I’ve been sewing some silver glitter to leather today, and it took me a while to get going. I hadn’t used these particular materials and threads together before, and found as I did the little sample I always do, I had real problems with the top silver metallic looping and being fed below to the backside of the work with a crazy result; and that every few stitches if they weren’t looping, there were occasional skipped stitches. Pulling out stitching with leather of course leaves holes, so when you re-do it you need to have the same stitch length to re-use those holes, going slowly until you’re in new territory.
I need to say, too, that my machine here in Montevideo is a very basic domestic Bernina – a great little machine, but there’s absolutely nothing computerised in it, and there probably are newer models that easily handle this kind of thing with the flick of a button or two.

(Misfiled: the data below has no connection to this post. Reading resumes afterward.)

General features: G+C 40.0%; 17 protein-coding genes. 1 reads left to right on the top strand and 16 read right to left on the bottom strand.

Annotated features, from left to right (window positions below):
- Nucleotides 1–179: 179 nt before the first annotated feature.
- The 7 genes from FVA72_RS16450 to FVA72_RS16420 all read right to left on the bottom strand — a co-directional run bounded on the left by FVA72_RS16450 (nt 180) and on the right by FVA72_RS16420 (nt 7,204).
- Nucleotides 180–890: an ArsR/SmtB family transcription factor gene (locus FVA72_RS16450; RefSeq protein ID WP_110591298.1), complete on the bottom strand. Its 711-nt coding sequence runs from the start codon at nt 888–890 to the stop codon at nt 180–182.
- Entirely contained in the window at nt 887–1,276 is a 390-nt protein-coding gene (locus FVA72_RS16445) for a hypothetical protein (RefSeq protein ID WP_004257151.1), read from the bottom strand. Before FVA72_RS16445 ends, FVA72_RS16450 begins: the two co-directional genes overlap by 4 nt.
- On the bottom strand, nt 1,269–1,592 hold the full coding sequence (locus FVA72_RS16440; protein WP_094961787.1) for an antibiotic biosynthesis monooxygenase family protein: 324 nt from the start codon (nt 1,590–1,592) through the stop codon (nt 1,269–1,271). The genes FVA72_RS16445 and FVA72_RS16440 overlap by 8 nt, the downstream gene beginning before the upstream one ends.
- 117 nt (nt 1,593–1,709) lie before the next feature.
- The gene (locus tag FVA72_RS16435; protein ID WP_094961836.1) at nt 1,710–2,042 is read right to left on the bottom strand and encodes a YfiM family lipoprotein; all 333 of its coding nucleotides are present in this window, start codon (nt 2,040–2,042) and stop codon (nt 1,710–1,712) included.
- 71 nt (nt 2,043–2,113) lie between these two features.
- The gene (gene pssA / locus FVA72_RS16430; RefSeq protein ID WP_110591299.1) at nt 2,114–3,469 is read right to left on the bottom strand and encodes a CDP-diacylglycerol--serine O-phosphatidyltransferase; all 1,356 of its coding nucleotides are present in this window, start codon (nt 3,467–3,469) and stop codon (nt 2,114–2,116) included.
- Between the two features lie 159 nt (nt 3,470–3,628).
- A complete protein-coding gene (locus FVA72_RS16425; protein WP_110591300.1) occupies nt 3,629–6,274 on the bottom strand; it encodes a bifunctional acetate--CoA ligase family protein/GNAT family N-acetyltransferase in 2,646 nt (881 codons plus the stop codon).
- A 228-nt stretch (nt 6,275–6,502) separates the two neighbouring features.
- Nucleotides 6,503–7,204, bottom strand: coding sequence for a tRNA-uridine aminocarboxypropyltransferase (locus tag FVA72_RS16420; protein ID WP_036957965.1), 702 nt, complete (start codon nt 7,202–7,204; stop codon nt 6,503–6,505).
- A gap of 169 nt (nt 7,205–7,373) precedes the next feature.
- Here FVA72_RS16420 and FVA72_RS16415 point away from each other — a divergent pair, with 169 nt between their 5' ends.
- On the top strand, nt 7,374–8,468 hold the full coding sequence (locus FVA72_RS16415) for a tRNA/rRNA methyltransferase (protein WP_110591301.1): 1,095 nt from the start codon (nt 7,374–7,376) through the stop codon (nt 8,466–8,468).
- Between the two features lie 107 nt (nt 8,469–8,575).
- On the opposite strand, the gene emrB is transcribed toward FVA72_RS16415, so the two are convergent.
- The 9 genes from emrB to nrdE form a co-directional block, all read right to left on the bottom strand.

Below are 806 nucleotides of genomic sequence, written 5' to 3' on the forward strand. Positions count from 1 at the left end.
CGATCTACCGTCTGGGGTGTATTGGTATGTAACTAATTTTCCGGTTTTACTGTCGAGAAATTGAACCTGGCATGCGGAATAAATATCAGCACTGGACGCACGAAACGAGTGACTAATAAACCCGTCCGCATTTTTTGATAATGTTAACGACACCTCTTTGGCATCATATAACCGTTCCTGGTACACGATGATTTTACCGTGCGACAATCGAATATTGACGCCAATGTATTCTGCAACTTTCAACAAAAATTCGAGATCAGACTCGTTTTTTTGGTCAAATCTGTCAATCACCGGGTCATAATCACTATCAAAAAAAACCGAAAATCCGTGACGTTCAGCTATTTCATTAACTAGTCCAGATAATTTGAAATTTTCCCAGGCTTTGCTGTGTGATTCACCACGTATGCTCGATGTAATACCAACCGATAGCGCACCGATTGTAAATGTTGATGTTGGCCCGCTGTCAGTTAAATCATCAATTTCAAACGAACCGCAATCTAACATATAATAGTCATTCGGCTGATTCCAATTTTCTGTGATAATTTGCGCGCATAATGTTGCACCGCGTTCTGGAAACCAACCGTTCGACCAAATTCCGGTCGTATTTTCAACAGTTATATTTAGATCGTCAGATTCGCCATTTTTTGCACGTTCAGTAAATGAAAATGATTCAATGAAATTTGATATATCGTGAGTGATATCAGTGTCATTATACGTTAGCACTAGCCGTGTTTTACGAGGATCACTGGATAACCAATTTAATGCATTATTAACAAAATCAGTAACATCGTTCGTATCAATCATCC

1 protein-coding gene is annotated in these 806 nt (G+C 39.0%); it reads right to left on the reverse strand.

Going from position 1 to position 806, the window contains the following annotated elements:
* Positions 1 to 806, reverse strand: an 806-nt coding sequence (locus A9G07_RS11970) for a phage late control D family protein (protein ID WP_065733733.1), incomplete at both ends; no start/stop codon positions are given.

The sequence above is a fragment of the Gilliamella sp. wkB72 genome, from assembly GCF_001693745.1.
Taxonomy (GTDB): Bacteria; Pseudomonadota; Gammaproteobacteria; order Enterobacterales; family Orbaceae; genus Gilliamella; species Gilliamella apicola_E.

I noticed that every now and then there was a skipped stitch (upper left) Now I really wanted to use this silver thread and so decided I’d just try this little sewing job of 75cm, I’d take my foot off the pedal altogether and just turn the drive wheel manually. While doing this slow motion thing I I saw the springy thread loop under the needle point and come up round behind the needle so the next up-down movement would make the thread loop and bunch underneath and I realised this was probably causing the thread to skip occasionally. I finished the line of stitching around the edge of the leather, having the time to keep the several potential trouble spots under supervision. These are highlighted in the pics below. I know I could use a much larger needle, like a jeans topstitching needle, or there’s probably a leather needle I don’t have, but I did not want to make large holes in the leather, so that’s a trade-off I faced and decided to keep the needle as was.
(UL) Skipped stiches; (LL) twists/loops may occur at the feed into the tension discs; (Centre) twists/loops may occur at the top of the overhead arm; and (Right) thread may twist/loop round the back of the needle.
Sometimes I wonder why I do the things I do – and you might, too. More on the overall little project some other time.